The Equal Employment Opportunity Commission filed a lawsuit against Orion Energy Systems on August 20, the federal agency’s first to directly challenge an employer wellness program under the Americans with Disabilities Act.
As described in the lawsuit, the Wisconsin-based company requires employees to submit to health risk assessments, as part of a program to incentivize employees to improve their fitness and reduce the company’s health care costs. In April 2009, Wendy Schobert refused to undergo the assessment, questioning whether the program was voluntary and whether the information would be kept confidential.
After raising these concerns, Orion’s personnel director and supervisor allegedly held a meeting with Schobert, where they told her not to express any opinions about the program to her co-workers and to quash any potential “attitude” issues relating to it, according to the lawsuit.
In response, Orion, which previously covered her entire health care costs, shifted the entire premium cost to Schobert. Shortly thereafter, it terminated her employment.
Schobert filed a complaint with the EEOC, which attempted to negotiate with the company, beginning in 2012, prior to filing the lawsuit.
“Employers certainly may have voluntary wellness programs — there’s no dispute about that — and many see such programs as a positive development,” said John Hendrickson, regional attorney for the EEOC Chicago district, in a news release. “But they have to actually be voluntary…Having to choose between responding to medical exams and inquiries — which are not job-related — in a wellness program, on the one hand, or being fired, on the other hand, is no choice at all.”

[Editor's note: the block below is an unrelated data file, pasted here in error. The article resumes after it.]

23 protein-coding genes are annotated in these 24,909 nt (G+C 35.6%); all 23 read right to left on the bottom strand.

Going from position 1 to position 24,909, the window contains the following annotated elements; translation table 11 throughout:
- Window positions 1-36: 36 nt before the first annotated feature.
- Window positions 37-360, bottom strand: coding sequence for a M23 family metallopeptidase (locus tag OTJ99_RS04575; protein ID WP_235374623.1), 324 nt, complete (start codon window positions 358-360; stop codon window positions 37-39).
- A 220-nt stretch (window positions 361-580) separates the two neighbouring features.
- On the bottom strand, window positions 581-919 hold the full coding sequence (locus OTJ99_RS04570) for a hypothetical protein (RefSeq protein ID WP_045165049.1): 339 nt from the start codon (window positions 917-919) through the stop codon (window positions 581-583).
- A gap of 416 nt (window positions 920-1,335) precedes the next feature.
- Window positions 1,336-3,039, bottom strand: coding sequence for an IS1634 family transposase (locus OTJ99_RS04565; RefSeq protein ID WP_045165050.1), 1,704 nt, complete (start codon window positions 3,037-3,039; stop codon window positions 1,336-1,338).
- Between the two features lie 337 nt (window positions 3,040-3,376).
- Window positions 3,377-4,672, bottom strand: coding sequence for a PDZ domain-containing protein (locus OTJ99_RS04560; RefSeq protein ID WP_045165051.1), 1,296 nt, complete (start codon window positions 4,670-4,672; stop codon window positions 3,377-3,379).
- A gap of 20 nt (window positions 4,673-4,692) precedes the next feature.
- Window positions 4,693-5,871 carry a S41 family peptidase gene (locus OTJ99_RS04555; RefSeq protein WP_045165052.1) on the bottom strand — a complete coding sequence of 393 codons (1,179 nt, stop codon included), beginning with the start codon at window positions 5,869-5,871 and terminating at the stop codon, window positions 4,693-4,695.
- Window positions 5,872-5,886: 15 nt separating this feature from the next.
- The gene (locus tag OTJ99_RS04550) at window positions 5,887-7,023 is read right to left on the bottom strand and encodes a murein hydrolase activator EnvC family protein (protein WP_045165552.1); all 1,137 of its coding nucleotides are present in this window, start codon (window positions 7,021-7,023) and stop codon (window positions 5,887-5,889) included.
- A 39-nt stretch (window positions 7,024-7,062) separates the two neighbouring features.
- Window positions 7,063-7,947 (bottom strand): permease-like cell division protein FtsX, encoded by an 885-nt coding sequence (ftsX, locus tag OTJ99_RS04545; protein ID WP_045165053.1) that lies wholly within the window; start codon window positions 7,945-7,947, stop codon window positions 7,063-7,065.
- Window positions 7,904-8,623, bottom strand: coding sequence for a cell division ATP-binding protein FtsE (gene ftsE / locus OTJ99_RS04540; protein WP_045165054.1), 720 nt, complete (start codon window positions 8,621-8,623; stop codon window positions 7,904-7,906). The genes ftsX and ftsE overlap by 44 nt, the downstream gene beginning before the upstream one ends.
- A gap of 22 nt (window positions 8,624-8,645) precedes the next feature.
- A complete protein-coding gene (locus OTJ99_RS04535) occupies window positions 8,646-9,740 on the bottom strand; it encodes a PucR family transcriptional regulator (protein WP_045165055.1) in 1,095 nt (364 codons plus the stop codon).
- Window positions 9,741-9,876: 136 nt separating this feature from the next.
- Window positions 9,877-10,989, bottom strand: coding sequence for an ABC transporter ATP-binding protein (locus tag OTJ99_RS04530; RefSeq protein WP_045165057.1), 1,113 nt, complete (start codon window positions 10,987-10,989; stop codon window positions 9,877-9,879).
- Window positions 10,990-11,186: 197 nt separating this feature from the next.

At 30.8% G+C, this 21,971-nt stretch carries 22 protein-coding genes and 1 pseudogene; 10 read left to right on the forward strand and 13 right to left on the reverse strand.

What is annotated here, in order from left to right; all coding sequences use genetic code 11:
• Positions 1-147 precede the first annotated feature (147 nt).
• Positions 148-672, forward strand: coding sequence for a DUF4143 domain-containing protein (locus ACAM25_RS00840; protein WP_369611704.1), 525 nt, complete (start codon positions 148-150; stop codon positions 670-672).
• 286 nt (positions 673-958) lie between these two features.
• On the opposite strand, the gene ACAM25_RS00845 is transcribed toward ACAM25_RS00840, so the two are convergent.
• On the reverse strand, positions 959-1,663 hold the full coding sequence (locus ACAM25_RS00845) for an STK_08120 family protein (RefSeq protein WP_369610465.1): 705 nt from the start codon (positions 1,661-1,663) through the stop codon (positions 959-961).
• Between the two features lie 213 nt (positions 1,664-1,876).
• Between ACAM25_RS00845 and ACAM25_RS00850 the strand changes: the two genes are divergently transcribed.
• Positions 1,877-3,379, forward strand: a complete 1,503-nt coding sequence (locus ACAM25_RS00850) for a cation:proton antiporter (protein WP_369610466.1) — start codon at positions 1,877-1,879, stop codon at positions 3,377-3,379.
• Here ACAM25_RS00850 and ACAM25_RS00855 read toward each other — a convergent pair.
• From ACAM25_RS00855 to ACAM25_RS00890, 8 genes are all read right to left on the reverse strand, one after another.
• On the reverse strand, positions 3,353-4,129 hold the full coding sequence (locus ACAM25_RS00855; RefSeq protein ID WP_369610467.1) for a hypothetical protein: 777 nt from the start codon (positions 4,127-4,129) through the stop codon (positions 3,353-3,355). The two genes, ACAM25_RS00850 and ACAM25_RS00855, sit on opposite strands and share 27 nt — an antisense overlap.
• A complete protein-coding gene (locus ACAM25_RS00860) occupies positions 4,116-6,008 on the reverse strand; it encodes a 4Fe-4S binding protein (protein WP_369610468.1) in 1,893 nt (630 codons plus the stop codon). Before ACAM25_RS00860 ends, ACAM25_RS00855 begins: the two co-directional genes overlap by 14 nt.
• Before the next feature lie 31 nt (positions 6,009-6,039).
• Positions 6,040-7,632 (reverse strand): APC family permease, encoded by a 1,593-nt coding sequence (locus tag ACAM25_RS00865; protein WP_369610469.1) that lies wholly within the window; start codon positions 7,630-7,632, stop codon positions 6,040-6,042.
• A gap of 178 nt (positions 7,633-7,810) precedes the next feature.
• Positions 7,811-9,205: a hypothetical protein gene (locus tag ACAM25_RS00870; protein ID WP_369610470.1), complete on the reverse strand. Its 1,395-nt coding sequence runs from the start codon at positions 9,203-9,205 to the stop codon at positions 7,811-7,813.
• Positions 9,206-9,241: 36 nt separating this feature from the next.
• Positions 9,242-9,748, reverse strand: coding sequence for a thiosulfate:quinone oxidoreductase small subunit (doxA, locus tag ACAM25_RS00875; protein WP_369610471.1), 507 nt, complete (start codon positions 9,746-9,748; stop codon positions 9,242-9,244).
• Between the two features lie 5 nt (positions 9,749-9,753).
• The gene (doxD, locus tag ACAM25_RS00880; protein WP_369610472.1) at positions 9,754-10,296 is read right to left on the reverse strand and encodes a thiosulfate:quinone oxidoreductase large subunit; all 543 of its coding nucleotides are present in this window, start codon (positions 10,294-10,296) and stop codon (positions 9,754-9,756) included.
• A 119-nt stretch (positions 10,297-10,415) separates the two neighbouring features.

The EEOC argues that the ADA prohibited Orion from forcing Schobert to submit to medical examinations or inquiries into her disability status, on the grounds that they were not job related or consistent with business necessity.
In addition, the EEOC alleges that Orion violated the ADA by retaliating against Schobert for her good-faith objections to the wellness program. The lawsuit was filed in the U.S. District Court for the Eastern District of Wisconsin.
According to the Kaiser Family Foundation, 94 percent of employers with more than 30 workers have wellness program, and 63 percent of smaller ones.